Obama vows to deny al-Qaeda safe haven in Afghanistan

Obama vows to deny al-Qaeda safe haven in Afghanistan

Obama vows to deny al-Qaeda safe haven in Afghanistan

US President Barack Obama meets Afghan President Hamid Karzai at the presidential palace in Kabul on Sunday. AP

"We are going to disrupt and dismantle, defeat and destroy al-Qaeda and its extremist allies. That is our mission. And to accomplish that goal, our objectives here in Afghanistan are also clear: We're going to deny al-Qaeda safe haven. We're going to reverse the Taliban's momentum," Obama said in his address to US soldiers at the Bagram airfield.

The US President last night reiterated his country's support to strengthen the capacity of Afghan forces and the Afghan government so that they could take responsibility and gain confidence of their own people.

Al-Qaeda and their extremist allies were not only a threat to the people of Afghanistan and America, but also a threat to the people all around the world, he said.
Recollecting 9/11 attack, Obama said this was the region where the perpetrators of the crime, al-Qaeda, still had their leadership.

"Plots against our homeland, plots against our allies, plots against the Afghan and Pakistani people are taking place as we speak right here," the US President said.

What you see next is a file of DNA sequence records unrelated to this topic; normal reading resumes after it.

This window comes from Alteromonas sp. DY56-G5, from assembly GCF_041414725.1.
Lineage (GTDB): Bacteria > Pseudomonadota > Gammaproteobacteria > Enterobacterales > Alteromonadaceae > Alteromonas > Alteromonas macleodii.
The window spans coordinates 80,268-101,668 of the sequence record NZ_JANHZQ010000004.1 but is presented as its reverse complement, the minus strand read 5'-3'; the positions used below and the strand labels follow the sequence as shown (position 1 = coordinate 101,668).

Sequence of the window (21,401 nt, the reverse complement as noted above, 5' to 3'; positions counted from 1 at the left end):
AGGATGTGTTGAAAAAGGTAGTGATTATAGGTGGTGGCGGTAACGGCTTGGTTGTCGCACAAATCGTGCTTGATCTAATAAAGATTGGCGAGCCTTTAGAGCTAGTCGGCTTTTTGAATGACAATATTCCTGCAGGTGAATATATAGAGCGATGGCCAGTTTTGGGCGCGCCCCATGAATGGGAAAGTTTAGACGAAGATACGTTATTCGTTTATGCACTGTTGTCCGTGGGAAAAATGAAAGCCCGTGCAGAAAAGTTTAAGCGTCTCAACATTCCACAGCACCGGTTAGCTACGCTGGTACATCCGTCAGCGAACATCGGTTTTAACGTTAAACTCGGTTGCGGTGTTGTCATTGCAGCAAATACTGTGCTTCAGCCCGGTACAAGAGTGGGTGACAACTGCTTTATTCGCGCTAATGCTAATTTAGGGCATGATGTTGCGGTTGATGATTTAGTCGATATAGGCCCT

"If this region slides backwards, if the Taliban retakes this country and al-Qaeda can operate with impunity, then more American lives will be at stake. The Afghan people will lose their chance at progress and prosperity. And the world will be significantly less secure," he said.

Apart from the military effort to take the fight to the Taliban, Obama said his Afghan policy included civilian effort which aimed to improve daily lives of Afghans, combat corruption; and a partnership with Pakistan and its people.

"We can't uproot extremists and advance security and opportunity unless we succeed on both sides of the border," he said.

Across the border, the US President said, Pakistan has mounted a major offencive against terrorism in its territory.

"We've seen violent extremists pushed out of their sanctuaries. We've struck major blows against al-Qaeda leadership as well as the Taliban's. They are hunkered down. They're worried about their own safety," he said, adding America would be more secure with these efforts.

The United States would continue to pursue the Taliban and al-Qaeda as it was required to ensure the safety of American families back home, he added.